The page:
Kick Ass 2: DVD Review
Released by Universal Home Entertainment
So, here it is then, the film which star Jim Carrey refused to promote due to the violent content and a change of heart in light of the Sandy Hook massacre. It's been three years since the first Kick Ass film swiped its way into the pantheon of comic book R-rated movies - and this latest sees Kick Ass' antics from the first flick inspiring a new wave of costumed, but ordinary, superheroes.
However, for Kick Ass aka Dave Lizewski (Aaron Taylor-Johnson) himself, life's got rather quiet and humdrum. He's hung up the green and yellow unitard and is concentrating on life as a high school student. Likewise with Chloe Grace Moretz's Hit Girl. She's trying to be part of school and put aside the costumed vigilante, adrenalin filled lifestyle.
But the reality is the pair of them are bored silly with a normal life and crave the ultra violence of the vigilante world.
Hit Girl's determined to stick with the quieter life and deal with Mean Girls style bullies at school, but when Kick Ass meets up with the sadistic ex-Mafia enforcer Colonel Stars and Stripes (an electric Jim Carrey), he becomes part of a team called Justice Forever. Just round the corner though isChristopher Mintz-Plasse's bondage wearing super-villain, The Mother F***er, who's determined to avenge his father's death at the hands of Kick Ass, putting them on a collision course.
Kick Ass 2 is frankly, a disappointment.
After the first skirted extreme violence with satire and added a new element to the comic book genre, this latest does nothing to build on that initial promise and revels in its smackdowns.
Sure, the violence is quite full on and occasionally brutal (though it's no different from the first) but it's not as shocking as it first was and feels rather mundane as it's thrown into the narrative for violence's sake. Likewise, the vicarious thrill of seeing a young girl drop the C-bomb was something quite unheard of until Kick Ass - now, wisely, they don't choose to repeat the same trick but it means that a lot of the swearing feels a bit old hat this time around.
Most of the vigilante gang that Dave joins up with are simply dull - whether that's a comment on everyone wanting to be a superhero, I'm not sure, but they're simply faceless mannequins in spandex and masks. Only an understated Carrey brings something a little different to the dynamic with his pugilist scarred face and buzz cut - though once he chooses to indulge in his violent tendencies, any kind of character development / empathy for this born again Christian crusader goes out of the window. Equally Mintz-Plasse's turn as the fetish-wearing and lisping supervillain falls short of a truly diabolical nemesis and proffers up, quite frankly, a whiny little b*tch bad guy who's throwing tantrums rather than throwing barbs at the good guys.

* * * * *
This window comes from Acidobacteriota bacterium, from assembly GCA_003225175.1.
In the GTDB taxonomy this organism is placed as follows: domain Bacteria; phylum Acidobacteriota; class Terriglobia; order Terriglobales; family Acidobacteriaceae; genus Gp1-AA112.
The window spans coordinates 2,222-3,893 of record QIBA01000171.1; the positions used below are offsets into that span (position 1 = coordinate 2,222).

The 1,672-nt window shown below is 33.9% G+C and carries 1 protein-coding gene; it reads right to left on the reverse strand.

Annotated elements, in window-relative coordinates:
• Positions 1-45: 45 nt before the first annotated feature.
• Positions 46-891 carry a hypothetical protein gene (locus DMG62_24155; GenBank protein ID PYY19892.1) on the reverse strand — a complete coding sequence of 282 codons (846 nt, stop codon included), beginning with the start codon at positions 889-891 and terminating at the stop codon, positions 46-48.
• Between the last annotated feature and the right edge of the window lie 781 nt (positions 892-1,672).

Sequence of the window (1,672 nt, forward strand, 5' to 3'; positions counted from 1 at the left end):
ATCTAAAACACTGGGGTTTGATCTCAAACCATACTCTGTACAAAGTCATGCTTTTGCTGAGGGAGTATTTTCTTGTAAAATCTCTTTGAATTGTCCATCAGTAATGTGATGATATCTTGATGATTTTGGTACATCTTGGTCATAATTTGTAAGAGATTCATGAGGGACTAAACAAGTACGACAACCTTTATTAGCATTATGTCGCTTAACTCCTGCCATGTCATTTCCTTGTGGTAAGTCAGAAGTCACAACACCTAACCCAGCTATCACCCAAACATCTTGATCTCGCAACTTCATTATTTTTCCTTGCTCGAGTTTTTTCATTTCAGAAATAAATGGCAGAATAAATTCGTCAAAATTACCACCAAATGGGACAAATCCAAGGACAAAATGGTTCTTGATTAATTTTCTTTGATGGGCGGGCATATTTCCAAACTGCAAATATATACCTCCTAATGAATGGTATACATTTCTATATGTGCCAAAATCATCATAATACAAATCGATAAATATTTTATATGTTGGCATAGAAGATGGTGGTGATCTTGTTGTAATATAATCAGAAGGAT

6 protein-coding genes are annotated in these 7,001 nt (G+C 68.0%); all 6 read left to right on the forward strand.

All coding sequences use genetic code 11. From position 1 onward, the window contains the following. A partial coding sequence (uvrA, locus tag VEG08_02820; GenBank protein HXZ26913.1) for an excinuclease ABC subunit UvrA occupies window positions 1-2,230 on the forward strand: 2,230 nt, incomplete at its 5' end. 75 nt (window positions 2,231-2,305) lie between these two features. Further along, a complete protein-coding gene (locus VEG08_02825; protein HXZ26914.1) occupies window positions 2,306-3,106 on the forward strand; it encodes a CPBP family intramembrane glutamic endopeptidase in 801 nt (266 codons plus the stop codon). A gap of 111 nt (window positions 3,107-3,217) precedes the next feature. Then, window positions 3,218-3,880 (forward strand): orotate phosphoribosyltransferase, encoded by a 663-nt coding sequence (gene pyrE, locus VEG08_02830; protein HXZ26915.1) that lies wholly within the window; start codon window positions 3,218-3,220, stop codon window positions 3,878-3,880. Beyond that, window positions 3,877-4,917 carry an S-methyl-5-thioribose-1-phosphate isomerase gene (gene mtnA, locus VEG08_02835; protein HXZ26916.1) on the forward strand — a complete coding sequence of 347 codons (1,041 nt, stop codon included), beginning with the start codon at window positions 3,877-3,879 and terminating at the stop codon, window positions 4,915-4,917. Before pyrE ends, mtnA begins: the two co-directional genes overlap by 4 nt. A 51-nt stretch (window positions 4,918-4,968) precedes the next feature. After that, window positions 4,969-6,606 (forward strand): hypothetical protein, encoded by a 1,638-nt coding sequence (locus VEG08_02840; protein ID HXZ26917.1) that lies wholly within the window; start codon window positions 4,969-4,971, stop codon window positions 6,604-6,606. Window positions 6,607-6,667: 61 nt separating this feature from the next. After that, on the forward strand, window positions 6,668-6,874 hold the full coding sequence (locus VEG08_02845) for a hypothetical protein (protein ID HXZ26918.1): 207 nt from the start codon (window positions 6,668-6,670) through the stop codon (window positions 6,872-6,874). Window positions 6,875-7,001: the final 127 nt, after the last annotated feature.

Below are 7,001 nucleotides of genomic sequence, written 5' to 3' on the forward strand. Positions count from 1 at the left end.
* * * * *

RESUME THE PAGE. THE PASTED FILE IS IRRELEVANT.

More interesting is Hit Girl / Mindy McCready's coming of age quest to try and fit in with the perils of high school as she tussles internally with whether to deny her destiny (a key trope of most comic books); but sadly, the pay-off for this is a gag that involves vomit and diarrhea. To her credit, Grace Moretz emerges with credibility in tact here, bringing a turn which soars way above the material.
Most of the film sees the Mother F***er sidelined from taking on his nemesis and simply recruiting misfits to his evil gang - until it all culminates in a final showdown which resembles an over-exuberant and violent cosplay outing at the likes of Comic-Con or Armageddon. As the fight progresses, there are sparks of the darker, slightly nastier edge to the violence and it's close to leaving a sour taste in the mouth.
And that's where Kick Ass 2 becomes a disappointment - it lacks some of the smarts that helped keep the first film on the right side of guilty pleasure and clever subversion of the genre. With a fractured narrative, and with the fact the energy and sense of urgency are all missing from the fight sequences as the gangs take on each other in a particularly costumed showdown a la West Side Story, this sequel fails to match up to - or exceed - the first.
All in all, a group of lads and comic fans will enjoy Kick Ass 2 due to some puerile one liners and moments of vulgarity - but the hedonistic highs of the first are MIA in the sequel.